I was told to avoid seeds due to my digestive issues. So I decided to find out if all fruits have seeds. Here is what I found out.
Most fruits do have seeds, but a small portion are seedless. Examples of seedless fruits are bananas, grapes, and tomatoes. Fruits can also be bred not to have seeds. Oranges, lemons, and even watermelons are commonly selected to be seedless by growers.
Now, let’s list the fruits with or without seeds, cover how seedless fruits develop and discuss why seedless fruits are grown in the first place.
Fruits With Seeds
Here is a list of fruits with seeds:
- passion fruit
- passion fruit
Fruits Without Seeds
You only have to stroll down the fruit aisle in your local grocery store to realize that not all fruits generate seeds. Despite evidence to the contrary, people often mistakenly assume that all fruits have seeds.
A variety of fruits come seedless; however, there are more seeded fruits than seedless ones. Many seedless fruits develop from seeded fruits. This becomes clear when you compare this list to the above list. Here are some examples of fruits that can be seedless:
- some watermelons
- some oranges, lemons, and limes
- some cucumbers (yes, not a veggie)
Fruits With Edible Seeds
Some seeds found in fruit can be consumed. Cherries, nectarines, and pears have seeds that are dangerous to eat and should be avoided. In contrast, these healthy fruit seeds can be enjoyed as a delicious snack:
- pumpkin seeds (can be consumed raw or roasted)
- watermelon seeds (eaten raw, put in salads, or consumed as a powder)
- strawberries (usually consumed with fruit)
- blueberries (tiny seeds ingested with the fruit)
- honeydew (raw or roasted)
- cantaloupe (raw or roasted)
Related Are Onions a Fruit or Vegetable? | The Definitive Answer.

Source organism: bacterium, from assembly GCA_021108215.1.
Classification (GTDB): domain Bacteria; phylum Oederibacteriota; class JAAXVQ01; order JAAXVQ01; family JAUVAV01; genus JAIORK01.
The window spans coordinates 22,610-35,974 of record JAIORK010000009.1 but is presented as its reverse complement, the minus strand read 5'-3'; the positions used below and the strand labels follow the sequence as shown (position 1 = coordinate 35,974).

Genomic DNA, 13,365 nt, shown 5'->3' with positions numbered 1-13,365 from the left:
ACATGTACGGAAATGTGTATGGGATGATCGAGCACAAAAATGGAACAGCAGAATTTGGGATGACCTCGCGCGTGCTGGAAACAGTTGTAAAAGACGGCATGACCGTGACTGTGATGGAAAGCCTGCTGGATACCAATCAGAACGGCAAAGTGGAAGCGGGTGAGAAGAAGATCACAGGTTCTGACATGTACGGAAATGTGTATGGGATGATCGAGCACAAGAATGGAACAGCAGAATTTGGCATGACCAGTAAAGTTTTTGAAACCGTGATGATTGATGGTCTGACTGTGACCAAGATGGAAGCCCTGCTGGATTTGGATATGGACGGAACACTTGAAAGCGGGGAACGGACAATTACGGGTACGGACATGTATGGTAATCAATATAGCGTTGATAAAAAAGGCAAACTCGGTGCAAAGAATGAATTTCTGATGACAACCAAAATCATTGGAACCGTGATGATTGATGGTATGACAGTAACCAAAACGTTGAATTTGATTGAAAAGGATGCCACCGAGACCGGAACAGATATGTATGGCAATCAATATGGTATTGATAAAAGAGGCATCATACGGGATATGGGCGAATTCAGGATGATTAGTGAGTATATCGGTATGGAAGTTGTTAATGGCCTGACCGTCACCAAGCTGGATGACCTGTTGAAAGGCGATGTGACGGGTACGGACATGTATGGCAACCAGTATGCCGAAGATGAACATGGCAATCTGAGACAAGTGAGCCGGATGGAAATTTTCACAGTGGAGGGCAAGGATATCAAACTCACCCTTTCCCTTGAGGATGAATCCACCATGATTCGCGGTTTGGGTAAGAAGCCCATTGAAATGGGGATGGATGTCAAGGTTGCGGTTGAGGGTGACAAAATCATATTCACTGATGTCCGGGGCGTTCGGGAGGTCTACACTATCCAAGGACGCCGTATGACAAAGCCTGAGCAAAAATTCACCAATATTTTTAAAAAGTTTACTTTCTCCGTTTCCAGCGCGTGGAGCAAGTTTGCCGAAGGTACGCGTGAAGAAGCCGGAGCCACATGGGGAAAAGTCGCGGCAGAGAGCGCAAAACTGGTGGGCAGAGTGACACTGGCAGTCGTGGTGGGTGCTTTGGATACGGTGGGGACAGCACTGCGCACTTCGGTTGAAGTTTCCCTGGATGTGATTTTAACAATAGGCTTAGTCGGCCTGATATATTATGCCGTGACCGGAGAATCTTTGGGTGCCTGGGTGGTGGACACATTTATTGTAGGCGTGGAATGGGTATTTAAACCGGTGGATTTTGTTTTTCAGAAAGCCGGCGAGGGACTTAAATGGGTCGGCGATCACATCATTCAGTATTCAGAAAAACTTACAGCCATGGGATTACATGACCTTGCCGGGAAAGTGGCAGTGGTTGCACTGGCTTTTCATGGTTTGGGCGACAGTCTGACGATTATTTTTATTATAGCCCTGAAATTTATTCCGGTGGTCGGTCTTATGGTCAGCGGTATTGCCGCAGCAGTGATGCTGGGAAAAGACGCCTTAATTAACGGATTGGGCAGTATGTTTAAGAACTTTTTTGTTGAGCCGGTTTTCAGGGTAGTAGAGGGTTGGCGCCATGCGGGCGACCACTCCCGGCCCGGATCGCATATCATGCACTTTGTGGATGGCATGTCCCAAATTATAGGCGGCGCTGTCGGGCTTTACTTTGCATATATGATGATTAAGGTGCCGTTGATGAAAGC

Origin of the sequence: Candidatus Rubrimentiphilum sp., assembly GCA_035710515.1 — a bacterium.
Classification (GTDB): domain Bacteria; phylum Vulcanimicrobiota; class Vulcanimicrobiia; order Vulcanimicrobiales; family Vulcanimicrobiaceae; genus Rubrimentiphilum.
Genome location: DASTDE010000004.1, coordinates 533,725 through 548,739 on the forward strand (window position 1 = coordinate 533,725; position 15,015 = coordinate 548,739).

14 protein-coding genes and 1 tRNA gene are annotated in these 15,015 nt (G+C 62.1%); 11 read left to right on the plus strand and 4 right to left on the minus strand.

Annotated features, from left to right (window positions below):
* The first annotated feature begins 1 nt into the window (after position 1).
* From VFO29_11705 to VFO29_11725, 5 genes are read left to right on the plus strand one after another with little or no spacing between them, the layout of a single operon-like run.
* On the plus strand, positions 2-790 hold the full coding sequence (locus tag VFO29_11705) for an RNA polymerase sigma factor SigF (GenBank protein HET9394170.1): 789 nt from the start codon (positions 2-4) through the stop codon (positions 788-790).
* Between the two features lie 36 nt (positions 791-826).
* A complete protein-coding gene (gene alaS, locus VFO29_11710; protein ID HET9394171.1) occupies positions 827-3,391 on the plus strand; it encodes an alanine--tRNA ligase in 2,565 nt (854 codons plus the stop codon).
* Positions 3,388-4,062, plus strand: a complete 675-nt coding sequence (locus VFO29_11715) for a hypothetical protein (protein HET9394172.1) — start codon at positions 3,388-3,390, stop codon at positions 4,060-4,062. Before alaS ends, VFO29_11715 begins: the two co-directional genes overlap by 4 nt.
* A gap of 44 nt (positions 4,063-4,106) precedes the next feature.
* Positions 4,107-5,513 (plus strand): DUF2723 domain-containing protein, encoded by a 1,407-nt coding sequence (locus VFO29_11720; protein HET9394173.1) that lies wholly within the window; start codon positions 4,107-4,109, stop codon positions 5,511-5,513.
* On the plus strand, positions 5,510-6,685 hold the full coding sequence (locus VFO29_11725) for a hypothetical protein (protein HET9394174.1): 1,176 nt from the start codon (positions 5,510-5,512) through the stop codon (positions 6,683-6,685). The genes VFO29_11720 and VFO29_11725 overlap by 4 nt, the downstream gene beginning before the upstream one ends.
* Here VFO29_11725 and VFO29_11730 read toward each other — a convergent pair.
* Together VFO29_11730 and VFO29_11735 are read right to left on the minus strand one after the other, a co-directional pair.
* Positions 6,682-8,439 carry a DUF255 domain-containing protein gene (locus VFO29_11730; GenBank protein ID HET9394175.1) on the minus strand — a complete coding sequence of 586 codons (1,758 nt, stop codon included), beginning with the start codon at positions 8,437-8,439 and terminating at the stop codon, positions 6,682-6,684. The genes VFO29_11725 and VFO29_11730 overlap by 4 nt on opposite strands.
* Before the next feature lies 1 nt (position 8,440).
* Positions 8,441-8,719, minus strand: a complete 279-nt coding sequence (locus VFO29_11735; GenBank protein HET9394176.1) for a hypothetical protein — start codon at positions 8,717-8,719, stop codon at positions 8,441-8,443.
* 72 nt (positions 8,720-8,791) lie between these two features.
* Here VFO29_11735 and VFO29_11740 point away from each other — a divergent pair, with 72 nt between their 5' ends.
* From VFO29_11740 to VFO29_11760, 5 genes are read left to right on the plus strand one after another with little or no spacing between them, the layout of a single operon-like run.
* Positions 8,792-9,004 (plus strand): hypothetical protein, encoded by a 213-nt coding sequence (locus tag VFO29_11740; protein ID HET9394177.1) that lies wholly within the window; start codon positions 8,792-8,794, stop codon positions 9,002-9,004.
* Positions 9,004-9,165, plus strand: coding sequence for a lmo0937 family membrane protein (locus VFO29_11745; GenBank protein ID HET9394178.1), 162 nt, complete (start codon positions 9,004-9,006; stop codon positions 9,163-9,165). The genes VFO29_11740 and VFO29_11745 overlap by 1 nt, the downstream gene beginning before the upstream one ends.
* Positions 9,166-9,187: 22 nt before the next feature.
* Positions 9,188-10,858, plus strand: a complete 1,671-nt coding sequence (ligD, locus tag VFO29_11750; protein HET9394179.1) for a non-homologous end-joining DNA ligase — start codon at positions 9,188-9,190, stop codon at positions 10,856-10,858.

How Seedless Fruits Develop
Seedless fruits can be achieved naturally or artificially by producing a plant to bear fruit without fertilizing the ovules. This is a horticultural process referred to as parthenocarpy.
Parthenocarpy occurs in nature, but it is a rare condition. Bananas, some types of pineapples, and varieties of oranges are examples of naturally occurring parthenocarpy.
There are two different types of parthenocarpy:
- Vegetative Parthenocarpy- Takes place without pollination.
- Stimulated Parthenocarpy- Makes use of pollen; however, no fertilization transpires. This pollen can be dead, changed, or extracted from other plants. For example, stimulated parthenocarpy can occur when a wasp takes its ovipositor and puts it in a flower’s ovary.
Man-Made Seedless Fruit Methods
A growth substance can be used to create seedless fruits and can be provided to the plant through a paste, injection, or spray. An example of one of these growth hormones is gibberellic acid.
Gibberellic acid stimulates growth in the ovaries without fertilization. This results in large seedless pieces of fruit. Plant cultivators are currently using growth substances on a variety of different crops.
Another way seedless fruit can be achieved is through a process called stenospermocarpy; however, sometimes, seeds are only reduced. This process occurs as a result of seed abortion. For this biological mechanism to work, pollination and fertilization need to happen.